Dextrose (glucose)

  • Our verdict: 2 - with reservations, otherwise relatively ok
  • Origin: It is produced from natural sources that are not further chemically treated.

Dextrose, also known as glucose, is a simple sugar (monosaccharide) that is a vital source of energy for the body. It is chemically identical to glucose, a natural sugar present in the bloodstream. Dextrose is commonly derived from corn and is often used in medical treatments as well as in the food and beverage industry. Its chemical formula is C6H12O6, and it is a key player in carbohydrate metabolism, providing a quick source of energy.


Dextrose has a natural origin, being the most abundant monosaccharide found in nature. It is commonly extracted from starch, particularly corn starch, through a process called hydrolysis, where enzymes or acids break down the starch into simpler sugars. While it can be found naturally in fruits and honey, most commercially available dextrose is produced from corn.


Dextrose is used for several reasons due to its unique characteristics:

  • Energy Source: Provides a quick and easily digestible source of energy.
  • Sweetness: Adds sweetness to foods and beverages without the strong flavour of other sweeteners.
  • Preservative: Helps to preserve food by reducing water activity, which inhibits microbial growth.
  • Humectant: Retains moisture in foods, preventing them from drying out.
  • Fermentation Substrate: Used in the fermentation process for the production of alcohol, bread, and dairy products.

Uses in Ultra‑Processed Foods

Dextrose is extensively used in ultra‑processed foods for various purposes:

  • Sweetening Agent: Dextrose is added to foods to enhance sweetness, contributing to the overall flavour profile without overpowering other flavours. It is less sweet than sucrose (table sugar), allowing manufacturers to control sweetness levels more precisely.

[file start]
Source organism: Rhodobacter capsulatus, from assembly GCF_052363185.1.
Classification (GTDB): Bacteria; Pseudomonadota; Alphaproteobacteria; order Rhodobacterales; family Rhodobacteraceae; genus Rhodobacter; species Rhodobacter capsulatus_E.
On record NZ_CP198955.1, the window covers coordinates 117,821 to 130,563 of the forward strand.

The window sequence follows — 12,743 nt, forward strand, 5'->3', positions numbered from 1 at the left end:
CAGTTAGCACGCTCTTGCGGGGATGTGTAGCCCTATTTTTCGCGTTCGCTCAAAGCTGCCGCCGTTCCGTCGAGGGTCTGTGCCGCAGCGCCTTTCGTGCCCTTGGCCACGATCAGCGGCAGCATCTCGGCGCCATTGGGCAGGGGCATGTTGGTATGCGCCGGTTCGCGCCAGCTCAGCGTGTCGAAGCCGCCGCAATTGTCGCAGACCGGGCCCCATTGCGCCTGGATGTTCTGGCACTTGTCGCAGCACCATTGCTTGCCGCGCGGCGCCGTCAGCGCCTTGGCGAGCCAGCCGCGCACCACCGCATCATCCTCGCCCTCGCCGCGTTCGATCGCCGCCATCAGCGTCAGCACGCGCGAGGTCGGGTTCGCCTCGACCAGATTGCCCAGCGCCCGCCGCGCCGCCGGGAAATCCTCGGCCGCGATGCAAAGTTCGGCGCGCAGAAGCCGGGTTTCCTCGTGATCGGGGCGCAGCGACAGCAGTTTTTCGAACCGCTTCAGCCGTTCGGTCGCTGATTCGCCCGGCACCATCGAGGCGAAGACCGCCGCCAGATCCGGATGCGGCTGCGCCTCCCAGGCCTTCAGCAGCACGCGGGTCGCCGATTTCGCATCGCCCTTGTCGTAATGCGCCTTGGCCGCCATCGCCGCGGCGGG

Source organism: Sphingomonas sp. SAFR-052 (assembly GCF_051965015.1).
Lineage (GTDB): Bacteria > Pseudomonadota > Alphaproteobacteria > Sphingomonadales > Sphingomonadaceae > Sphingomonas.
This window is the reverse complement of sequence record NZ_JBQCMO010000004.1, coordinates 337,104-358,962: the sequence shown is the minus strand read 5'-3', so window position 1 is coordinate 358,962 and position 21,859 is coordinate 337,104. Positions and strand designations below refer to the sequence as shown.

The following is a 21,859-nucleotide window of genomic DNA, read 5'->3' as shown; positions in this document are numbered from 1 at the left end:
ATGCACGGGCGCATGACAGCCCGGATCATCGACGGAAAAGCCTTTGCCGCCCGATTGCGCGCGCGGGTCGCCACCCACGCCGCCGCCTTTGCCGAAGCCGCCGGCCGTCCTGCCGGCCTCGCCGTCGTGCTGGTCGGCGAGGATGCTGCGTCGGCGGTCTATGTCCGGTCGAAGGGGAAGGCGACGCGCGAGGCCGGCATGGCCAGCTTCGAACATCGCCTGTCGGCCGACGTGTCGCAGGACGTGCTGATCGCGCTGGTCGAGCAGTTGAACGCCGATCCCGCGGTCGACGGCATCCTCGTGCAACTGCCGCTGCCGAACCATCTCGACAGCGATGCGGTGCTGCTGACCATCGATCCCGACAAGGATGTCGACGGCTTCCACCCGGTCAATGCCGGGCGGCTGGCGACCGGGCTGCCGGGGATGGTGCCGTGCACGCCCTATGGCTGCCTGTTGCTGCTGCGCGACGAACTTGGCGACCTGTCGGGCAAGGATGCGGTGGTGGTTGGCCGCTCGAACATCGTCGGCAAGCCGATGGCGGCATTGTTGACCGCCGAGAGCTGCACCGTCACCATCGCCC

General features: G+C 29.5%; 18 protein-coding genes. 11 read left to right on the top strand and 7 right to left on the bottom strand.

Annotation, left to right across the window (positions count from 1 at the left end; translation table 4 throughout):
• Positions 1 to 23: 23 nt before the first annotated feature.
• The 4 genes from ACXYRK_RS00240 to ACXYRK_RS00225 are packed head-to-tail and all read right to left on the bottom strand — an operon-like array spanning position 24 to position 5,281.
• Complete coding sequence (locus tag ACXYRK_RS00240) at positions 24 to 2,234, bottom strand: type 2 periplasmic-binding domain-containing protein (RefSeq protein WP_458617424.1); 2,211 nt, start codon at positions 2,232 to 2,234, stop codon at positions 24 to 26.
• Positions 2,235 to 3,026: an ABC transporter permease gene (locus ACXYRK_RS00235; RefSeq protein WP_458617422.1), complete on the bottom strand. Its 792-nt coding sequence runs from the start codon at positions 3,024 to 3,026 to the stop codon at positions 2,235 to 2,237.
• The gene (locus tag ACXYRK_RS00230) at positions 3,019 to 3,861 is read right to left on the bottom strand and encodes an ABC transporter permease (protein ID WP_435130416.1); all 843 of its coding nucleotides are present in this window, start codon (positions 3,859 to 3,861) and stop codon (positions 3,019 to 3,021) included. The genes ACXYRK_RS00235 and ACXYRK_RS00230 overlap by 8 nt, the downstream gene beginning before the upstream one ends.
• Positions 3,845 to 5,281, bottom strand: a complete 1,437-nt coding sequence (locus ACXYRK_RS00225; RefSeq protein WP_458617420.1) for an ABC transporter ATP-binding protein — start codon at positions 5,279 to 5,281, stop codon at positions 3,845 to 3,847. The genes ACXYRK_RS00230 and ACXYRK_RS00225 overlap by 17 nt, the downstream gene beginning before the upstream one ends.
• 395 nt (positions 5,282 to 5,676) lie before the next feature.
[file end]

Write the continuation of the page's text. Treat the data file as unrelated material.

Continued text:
• Preservative: By lowering the water activity in food products, dextrose helps to inhibit the growth of bacteria, molds, and yeasts, thereby extending shelf life. This is particularly useful in baked goods, snacks, and confectionery products.
  • Texturizer: Dextrose can influence the texture of foods, providing a desired mouthfeel and consistency. It is often used in baked goods to improve texture and volume.
  • Fermentation Aid: In products like bread, yogurt, and beer, dextrose acts as a readily available sugar for fermentation, supporting the growth of yeast and bacteria that are essential for the production process.
  • Colour Development: In baking and cooking, dextrose participates in the Maillard reaction, which contributes to the browning and flavour development of foods like baked goods and roasted meats.

Health Considerations

While dextrose is generally safe for consumption, there are several health considerations to be aware of:

  • Blood Sugar Levels: As a simple sugar, dextrose is rapidly absorbed into the bloodstream, causing a quick spike in blood glucose levels. This can be a concern for individuals with diabetes or insulin resistance, as it may lead to hyperglycemia.
  • Hyperglycemia: Dextrose can spike blood sugar too high which can lead to confusion, frequent urination, dehydration, intense thirst, and mood swings. 
  • Weight Gain: Excessive consumption of dextrose, like other sugars, can contribute to weight gain and obesity due to its high‑caloric content and potential to increase overall caloric intake.
  • Dental Health: High intake of dextrose can lead to dental caries (cavities) as it provides a substrate for oral bacteria to produce acid that erodes tooth enamel.
  • Metabolic Syndrome: Regular consumption of high amounts of simple sugars like dextrose has been linked to the development of metabolic syndrome, which includes conditions such as hypertension, high blood sugar, and abnormal cholesterol levels.
  • GMO concerns: The majority of dextrose is made using GMO corn. There are ongoing studies and debates on the safety of GMOs. 
  • Caution With Low Potassium: People should avoid foods and solutions containing dextrose if they have low potassium levels, swelling in extremities, or fluid buildup in lungs (known as pulmonary edema)


  1. (2024). "Dextrose." Retrieved from
  2. National Center for Biotechnology Information. (2024). "Glucose (Dextrose)." PubChem. Retrieved from
  3. Journal of Agricultural and Food Chemistry. (2024). "The Maillard Reaction: Analysis of the Scientific Aspects." Retrieved from
  4. World Health Organization (WHO). (2024). "Sugars and Dental Caries." Retrieved from‑room/fact‑sheets/detail/sugars‑and‑dental‑caries
  5. The Journal of Clinical Investigation. (2024). "Carbohydrate Metabolism in Health and Disease." Retrieved from